5 The Council quickly got down to work. In February 1920, it established a committee of ten jurists to prepare plans for the PCIJ and report to the Council. This was known as the Advisory Committee of Jurists, several of whose members had taken part in the Hague Peace Conference of 1907. Under the chairmanship of Baron Descamps of Belgium, this committee was in session from 16 June to 24 July 1920. It completed its work in a comprehensive report submitted to the Council. In this report, on which the Advisory Committee of Jurists was unanimous, the committee developed a procedure for the election of the judges which was designed to ensure the representative character of the Court as a whole and at the same time, to protect the interests of the Great Powers, especially those with permanent membership in the Council. This was widely known as the Root-Phillimore Plan, named after the jurists from the United States (‘US’) and the United Kingdom who jointly conceived it. The committee also recommended that the Court would have compulsory contentious jurisdiction over legal disputes as it defined them.
6 The Council examined this proposal during the second half of 1920. It rejected any idea of compulsory jurisdiction over legal disputes and made some other amendments to the draft plan, which was then placed before the first Assembly in November 1920 in accordance with Art. 14 League Covenant.
7 The Assembly considered the matter from the middle of November to the middle of December 1920 under the chairmanship of Léon Bourgeois of France, who played a prominent part in the Hague Peace Conference of 1907. After a detailed examination in a subcommittee chaired by Francis Hagerup of Norway, also a delegate at the Hague Peace Conference of 1907, the Assembly adopted a resolution on 13 December 1920 in which it declared its approval of the PCIJ Statute as amended by the Assembly (International Organizations or Institutions, Secondary Law). The resolution called for the statute to be submitted in the shortest possible time to the members of the League for adoption in the form of a protocol duly ratified and declaring their recognition of this statute. On 16 December 1920, the Protocol of Signature of the PCIJ Statute was opened for signature and ratification. It entered into force on 1 September 1921. At the end of 1939, it was in force among 50 States. In 1921, preparations were in progress for the general election of the members of the Court once the statute had entered into force. This general election took place from 14–16 September.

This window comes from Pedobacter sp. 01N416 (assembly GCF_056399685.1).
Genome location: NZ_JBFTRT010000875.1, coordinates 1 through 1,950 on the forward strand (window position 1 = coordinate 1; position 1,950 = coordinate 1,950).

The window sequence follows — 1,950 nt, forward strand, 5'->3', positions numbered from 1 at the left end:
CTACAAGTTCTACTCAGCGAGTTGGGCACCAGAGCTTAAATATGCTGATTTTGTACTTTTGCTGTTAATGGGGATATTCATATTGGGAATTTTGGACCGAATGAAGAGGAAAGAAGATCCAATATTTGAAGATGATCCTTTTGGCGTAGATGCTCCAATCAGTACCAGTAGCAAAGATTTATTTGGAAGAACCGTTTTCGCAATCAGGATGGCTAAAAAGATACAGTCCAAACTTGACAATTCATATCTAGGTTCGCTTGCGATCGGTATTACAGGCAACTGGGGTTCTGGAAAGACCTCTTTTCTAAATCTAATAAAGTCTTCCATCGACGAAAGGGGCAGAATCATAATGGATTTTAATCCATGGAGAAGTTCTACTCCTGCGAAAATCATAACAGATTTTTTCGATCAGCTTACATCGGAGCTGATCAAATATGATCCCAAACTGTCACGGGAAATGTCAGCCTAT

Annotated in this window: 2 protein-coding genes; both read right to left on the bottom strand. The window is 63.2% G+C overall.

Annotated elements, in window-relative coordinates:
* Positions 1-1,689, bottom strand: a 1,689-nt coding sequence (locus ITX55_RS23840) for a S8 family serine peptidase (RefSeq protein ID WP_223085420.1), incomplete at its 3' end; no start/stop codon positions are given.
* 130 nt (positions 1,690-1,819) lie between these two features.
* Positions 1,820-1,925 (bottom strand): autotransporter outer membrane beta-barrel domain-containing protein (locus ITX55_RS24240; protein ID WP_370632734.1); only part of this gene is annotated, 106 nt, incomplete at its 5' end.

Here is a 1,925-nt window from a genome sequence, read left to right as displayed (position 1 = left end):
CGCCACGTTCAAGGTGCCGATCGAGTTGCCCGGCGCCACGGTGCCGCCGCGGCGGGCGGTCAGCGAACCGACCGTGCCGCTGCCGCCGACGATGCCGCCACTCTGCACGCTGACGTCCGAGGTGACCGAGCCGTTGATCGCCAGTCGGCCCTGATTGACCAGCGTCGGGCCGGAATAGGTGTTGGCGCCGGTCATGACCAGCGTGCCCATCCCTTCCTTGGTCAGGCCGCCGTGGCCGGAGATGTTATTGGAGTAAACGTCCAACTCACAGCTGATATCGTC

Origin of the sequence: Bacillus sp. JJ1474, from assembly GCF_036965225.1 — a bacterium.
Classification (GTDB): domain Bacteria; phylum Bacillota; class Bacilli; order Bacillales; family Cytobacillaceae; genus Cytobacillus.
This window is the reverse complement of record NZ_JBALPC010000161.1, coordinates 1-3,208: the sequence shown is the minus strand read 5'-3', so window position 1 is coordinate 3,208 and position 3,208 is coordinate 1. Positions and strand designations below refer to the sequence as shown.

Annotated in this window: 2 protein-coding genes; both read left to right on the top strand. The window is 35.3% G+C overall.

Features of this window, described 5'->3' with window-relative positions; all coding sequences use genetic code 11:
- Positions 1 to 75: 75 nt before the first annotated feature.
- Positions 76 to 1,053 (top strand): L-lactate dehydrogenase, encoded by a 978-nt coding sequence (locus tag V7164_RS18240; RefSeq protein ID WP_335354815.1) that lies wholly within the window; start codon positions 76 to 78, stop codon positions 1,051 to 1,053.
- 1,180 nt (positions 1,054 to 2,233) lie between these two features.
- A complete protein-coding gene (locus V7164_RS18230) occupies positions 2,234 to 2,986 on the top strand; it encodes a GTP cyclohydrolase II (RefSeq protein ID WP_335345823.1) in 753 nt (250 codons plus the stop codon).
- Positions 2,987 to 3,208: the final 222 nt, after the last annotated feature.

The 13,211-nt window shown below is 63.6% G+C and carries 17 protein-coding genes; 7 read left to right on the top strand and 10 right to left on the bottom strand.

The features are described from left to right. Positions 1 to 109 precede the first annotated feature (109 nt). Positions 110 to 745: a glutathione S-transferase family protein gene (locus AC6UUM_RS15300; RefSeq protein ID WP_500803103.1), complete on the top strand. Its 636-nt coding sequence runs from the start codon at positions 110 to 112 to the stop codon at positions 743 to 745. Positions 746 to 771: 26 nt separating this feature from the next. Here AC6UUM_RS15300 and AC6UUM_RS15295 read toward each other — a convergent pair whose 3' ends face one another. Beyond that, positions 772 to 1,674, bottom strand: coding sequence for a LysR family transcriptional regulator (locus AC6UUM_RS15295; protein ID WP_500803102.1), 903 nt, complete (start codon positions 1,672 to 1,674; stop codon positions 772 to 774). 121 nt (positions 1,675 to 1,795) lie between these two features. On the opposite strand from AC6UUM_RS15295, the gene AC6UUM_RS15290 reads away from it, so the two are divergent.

8 As a result of the arrangements of 1920, the Protocol of Signature had no formal relationship to the League Covenant. The PCIJ was established as an independent international judicial organ formally separate from the League but available to the League for certain purposes (see International Organizations or Institutions, External Relations and Co-operation). Its seat, in The Hague, was apart from the seat of the League in Geneva (International Organizations or Institutions, Headquarters) and its staff, the registry, was separate from the staff of the League Secretariat (International Organizations or Institutions, Secretariats) even if it became assimilated to the latter staff for purposes of salary and general conditions of service. At the same time, there were four major points of contact between the Court and the League: a) the election of the members of the Court was to be conducted through the Council and the Assembly without any direct contact with the PCIJ, with the Secretary-General of the League having defined responsibilities in connection with these elections; b) the salaries of the members of the PCIJ and of the registrar were to be fixed by the Assembly and the Court’s expenses were to be born by the League (International Organizations or Institutions, Financing of); c) two organs of the League, the Assembly and the Council, were authorized to request advisory opinions; and d) the Secretary-General of the League was the depositary of the Protocol of Signature and many instruments related to the Court, and in addition to his duties in connection with the election of members of the Court, the Secretary-General had responsibilities in connection with the Court’s budget and certain aspects of the procedure in both contentious and advisory cases under the Rules of Court (‘PCIJ Rules’). These ties to the three principal organs of the League placed the Court in a somewhat anomalous position vis-à-vis the League. At the same time, Art. 1 PCIJ Statute made it clear that the PCA would continue to exist alongside the PCIJ, and ever since then, arbitration has remained a separate form of third-party pacific settlement of international disputes (Peaceful Settlement of International Disputes) distinct from judicial settlement of international disputes.